My food processor gets a lot of use because it is one of the most versatile tools in my kitchen. Food processors can do everything from pureeing ingredients for soups to whipping up fluffy whipped cream to kneading pizza dough – and that is just the tip of the iceberg. They’re also fairly large, as countertop appliances go, so if you are going to make room for one in your kitchen, you want to make sure that it is a good one. In a recent issue (Jan/Feb 2016), the Cook’s Illustrated test kitchen decided to put food processors to the test.
The test kitchen took eight full size food processors – all retailing under $300 – and tested their ability to handle a wide variety of tasks, as well as evaluating their construction and user-friendliness. The tests included chopping everything from almonds to onions, slicing both tomatoes and potatoes, shredding, micing, pureeing and leaking (or lack-thereof). The winning food processor was the Cuisinart Custom 14 Food Processor, which earned a “Highly Recommended” rating. This machine was quiet effective and easy to use. It did not have as many bonus features as some of its competitors, but it didn’t need anything to shine.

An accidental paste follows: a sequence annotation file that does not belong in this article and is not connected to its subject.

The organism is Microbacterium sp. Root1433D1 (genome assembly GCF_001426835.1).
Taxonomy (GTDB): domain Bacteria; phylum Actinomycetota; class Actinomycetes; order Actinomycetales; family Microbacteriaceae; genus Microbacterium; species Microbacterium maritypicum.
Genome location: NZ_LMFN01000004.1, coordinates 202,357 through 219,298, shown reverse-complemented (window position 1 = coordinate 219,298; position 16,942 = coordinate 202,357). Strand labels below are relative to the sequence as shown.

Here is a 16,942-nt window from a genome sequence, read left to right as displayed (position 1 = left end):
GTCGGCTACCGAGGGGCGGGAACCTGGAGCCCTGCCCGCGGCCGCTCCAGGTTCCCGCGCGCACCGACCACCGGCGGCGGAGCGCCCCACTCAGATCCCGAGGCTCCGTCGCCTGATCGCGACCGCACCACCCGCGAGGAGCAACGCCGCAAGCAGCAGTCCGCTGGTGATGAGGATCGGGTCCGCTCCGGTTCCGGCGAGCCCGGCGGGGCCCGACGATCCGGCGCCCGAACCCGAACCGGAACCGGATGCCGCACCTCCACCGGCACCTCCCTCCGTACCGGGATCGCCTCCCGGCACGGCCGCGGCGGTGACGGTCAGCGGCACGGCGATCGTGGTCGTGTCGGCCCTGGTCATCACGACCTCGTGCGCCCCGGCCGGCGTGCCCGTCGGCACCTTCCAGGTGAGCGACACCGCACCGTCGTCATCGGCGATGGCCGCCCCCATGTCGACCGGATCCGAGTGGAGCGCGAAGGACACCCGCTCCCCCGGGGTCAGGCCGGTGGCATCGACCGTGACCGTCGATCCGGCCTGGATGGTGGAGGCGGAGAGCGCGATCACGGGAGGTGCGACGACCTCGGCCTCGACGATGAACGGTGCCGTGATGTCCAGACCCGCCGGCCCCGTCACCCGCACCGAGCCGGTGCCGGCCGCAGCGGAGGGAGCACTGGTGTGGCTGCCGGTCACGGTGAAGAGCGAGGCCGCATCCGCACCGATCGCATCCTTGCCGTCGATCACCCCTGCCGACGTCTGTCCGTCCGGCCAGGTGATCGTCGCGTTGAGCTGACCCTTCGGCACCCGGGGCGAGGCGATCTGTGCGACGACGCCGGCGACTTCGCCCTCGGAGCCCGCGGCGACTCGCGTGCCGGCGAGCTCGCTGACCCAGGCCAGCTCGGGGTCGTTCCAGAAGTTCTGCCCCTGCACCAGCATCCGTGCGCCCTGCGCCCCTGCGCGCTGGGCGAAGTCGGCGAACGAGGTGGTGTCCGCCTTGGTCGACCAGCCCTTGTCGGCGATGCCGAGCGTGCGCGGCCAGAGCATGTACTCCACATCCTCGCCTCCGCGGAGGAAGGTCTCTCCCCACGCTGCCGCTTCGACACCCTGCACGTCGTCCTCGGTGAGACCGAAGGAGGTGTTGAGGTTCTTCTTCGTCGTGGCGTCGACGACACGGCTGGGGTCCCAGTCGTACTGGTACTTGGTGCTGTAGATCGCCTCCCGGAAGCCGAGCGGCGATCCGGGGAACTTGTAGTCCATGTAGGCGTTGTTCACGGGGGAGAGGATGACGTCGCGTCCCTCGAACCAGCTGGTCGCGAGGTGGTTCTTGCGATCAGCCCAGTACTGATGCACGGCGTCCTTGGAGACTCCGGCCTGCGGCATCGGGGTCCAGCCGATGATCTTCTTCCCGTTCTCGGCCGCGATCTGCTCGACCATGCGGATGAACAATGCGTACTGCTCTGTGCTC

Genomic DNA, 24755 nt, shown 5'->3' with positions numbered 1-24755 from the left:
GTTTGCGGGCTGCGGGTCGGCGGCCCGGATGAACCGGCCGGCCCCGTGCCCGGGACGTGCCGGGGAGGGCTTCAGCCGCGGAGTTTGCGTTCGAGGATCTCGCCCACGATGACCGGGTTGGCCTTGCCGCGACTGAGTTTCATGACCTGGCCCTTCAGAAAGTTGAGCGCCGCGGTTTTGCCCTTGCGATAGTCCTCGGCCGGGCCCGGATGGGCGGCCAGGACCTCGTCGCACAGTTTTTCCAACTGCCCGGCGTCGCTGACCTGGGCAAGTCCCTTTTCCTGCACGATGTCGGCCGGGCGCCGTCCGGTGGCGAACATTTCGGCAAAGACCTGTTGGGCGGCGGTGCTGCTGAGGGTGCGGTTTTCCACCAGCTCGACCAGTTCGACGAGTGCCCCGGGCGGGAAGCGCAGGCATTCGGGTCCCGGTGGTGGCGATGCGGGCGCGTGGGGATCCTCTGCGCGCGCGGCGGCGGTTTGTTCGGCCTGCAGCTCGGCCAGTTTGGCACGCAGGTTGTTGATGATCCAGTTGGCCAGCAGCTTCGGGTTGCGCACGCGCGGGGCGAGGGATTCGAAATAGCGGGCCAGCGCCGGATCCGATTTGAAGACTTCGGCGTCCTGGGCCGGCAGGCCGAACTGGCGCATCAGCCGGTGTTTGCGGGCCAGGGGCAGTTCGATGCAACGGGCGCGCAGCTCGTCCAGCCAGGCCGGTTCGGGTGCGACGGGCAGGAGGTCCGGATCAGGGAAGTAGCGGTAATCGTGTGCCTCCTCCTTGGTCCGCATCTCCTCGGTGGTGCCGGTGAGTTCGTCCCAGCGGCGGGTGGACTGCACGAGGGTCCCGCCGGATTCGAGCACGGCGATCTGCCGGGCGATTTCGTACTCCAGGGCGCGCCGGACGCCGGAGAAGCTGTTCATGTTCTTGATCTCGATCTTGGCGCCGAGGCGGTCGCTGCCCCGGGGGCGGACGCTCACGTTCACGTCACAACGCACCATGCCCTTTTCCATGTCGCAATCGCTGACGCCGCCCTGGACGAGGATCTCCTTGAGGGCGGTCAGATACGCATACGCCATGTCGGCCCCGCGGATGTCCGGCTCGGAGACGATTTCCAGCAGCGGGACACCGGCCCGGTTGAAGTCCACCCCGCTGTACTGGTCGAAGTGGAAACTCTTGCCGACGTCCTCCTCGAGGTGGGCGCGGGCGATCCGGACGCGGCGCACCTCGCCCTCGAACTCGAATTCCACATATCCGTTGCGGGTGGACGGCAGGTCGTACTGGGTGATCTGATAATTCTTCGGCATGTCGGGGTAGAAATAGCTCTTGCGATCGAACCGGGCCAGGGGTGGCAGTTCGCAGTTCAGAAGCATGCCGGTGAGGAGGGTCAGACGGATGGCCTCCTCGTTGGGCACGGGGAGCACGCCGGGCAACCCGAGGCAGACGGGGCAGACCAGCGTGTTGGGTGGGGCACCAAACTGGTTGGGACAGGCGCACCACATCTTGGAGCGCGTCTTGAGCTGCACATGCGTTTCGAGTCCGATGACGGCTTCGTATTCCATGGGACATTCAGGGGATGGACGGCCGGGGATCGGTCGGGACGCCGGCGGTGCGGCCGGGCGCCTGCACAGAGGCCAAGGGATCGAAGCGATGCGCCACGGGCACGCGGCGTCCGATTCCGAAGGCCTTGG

The Breville Sous Chef 12-Cup Food Processor and the Black + Decker Performance Food Processor were awarded the “Recommended” rating. The Breville excelled at most tasks, but struggled a bit when handling a large batch of bread dough. The Blac + Decker had a cheap feel and was loud, but was able to slice and shred as well as more expensive models. Cuisinart’s Elite Collection 2.0 12-Cup Food Processor and Elemental 11 Food Processors did not fare quite as well, with problems with the lids on both machines and less-than stellar mixing ability, snagging the “Recommended with Reservtations” title. Hamilton Beach, Oster and KitchenAid all had models that were not recommended at all by the kitchen.